By Shyamon Jayasinghe –
Can any rational bystander make any sense about these cries of “Hurrah! We are winning!” while pointing out to relative crowd strengths at political meetings? We have seen this phenomenon occurring with regularity in Sri Lanka for a long time. We never learn lessons. Supporters of rival sides go into euphoria. That is the purpose in political parties gathering crowds. It is to create a false perception about winning. On the other hand, we have known many a time in the past that crowds at meetings do not necessarily translate into votes. Crowds gather for different reasons and your guess is as fair as mine. This is not to speak of the fact that crowds are by nature fickle.
During the last Presidential election huge crowds were drawn to Mahinda’s meetings and the television media relayed that ad nauseam. The result said something else. Writing to the Ugandan ‘New Vision,’ in November 2015, David Mukkholi said this: In the just concluded elections in Tanzania, the opposition presidential candidate Edward Lowassa pulled crowds at some rallies that were larger than those of the ruling party’s John Pombe Magufuli. But in the end Magufuli won.”
Just imagine well-known writer, Sarath de Alwis, writing to the Colombo Telegraph pointing to the conclusion that, “Mahinda is returning,” after looking at the Galle Face attendance last May Day. His fellow-mate Dr Dayan Jayatilleka rushes to Sarath’s side by lauding him for a “lucid analysis.” For heavens’ sake don’t lean on my assessment; but you yourself judge and let me know if there is anything but the opposite of being lucid in such reasoning. It is a totally illogical.
Actually, to be fair I do not have an accurate assessment of the relative attendances. But for the sake of argument, let us say that Mahinda’s rally was more impressive than the other three rallies. Sarath de Alwis’s reasoning isn’t lucid even then.That is not merely due to the obvious truth that one cannot jump from the premise of crowd attendance in one spot on one day to the inference that Mahinda has already won even the momentary concurrence of over 12 million voters spread out all over the length and breadth of Sri Lanka. It is also because the voting time is still over two years away.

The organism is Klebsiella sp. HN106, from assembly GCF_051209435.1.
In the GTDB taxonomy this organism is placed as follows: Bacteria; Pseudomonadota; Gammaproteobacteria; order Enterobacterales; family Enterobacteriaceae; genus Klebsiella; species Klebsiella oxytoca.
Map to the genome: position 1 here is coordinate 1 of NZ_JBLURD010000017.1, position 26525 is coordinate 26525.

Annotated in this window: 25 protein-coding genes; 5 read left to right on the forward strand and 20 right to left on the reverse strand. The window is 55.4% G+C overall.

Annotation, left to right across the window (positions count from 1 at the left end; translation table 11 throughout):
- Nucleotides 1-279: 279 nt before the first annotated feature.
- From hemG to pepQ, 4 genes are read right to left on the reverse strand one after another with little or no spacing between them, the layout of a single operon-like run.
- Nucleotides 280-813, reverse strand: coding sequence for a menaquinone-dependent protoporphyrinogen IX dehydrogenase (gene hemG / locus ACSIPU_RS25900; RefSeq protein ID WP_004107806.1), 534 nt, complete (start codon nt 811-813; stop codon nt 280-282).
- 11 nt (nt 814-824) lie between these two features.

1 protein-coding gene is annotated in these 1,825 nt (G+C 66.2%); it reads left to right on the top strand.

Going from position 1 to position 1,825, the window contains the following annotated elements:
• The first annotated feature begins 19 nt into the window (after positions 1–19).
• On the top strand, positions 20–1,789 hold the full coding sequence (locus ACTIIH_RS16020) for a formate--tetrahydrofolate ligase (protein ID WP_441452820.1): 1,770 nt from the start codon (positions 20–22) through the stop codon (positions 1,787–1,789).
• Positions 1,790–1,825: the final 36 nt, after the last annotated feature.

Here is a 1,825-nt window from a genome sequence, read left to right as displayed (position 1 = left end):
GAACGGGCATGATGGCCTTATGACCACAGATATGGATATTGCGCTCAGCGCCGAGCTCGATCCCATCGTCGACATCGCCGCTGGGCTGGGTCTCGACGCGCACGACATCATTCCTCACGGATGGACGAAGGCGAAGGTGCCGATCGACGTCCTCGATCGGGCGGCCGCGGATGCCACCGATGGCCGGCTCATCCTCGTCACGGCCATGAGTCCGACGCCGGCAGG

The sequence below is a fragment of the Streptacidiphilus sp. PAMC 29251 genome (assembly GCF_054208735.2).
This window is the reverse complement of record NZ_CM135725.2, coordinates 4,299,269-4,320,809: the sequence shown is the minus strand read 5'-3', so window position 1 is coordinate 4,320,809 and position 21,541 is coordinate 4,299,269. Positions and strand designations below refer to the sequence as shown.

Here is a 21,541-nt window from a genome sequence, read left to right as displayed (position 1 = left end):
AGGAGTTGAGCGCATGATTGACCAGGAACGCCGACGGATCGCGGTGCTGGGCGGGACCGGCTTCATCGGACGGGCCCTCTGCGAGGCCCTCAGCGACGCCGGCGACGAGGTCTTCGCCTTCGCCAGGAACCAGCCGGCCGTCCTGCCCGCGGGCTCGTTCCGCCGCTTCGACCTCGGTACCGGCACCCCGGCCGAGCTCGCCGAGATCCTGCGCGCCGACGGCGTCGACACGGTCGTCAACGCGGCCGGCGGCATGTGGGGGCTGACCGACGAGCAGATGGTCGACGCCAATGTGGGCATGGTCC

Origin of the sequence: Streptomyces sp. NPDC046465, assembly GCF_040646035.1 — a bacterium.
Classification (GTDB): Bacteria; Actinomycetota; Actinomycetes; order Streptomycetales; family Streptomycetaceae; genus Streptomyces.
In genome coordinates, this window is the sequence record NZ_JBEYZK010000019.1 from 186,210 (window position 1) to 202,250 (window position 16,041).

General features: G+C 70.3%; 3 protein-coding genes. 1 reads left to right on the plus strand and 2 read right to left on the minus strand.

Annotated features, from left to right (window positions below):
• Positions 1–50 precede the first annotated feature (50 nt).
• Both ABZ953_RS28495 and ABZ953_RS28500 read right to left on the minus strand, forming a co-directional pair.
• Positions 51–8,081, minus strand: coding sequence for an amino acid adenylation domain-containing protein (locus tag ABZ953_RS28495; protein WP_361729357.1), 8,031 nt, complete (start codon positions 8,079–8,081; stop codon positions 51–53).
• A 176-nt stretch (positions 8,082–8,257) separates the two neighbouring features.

Furthermore, Sarath Alwis has not even bothered to recognise the simple maths that the totality of the crowds of the other three meetings would have exceeded Mahinda’s rally. The UNP rally, from all accounts had been huge. JVP’s was impressive,too and the SLFP rally at Getambe was not far away despite the heavy rain. All those are all presumably anti-Mahinda voices. Then, what about the votes of our Tamil and Muslim brethren? The net result is obviously negative for Mahinda. Logically Mahinda has no chance on this line of reasoning.
It is clear. This is all fanciful wishful thinking by the two prominent writers. DJ has been in the fancy La La Land for a while now and there isn’t any sign of his waking. He experienced delusion years ago at the famous Nugegoda meeting when the ‘Mahinda Sulanga started.’ He, or another like him, coined the term “Nugegoda Man.” DJ was thrilled he got a place on the podium and he could not outlive that excitement. He wrote that the meeting signified Mahinda Rajapaksa’s rising. But, like any politician, DJ wouldn’t care repeating fiascos. The basic assumption of politicians in Sri Lanka is that masses can be fooled; that they have no memory. DJ is by now a scholar muted into a politician. He is on record (I have the video), during a Mahinda Sulanga meeting, rhetorically asking the audience: “Do you like a son of yours becoming like a Mahinda Rajapaksa or a Ranil Wickremesinghe?” Would you call a person like that a scholar or political analyst?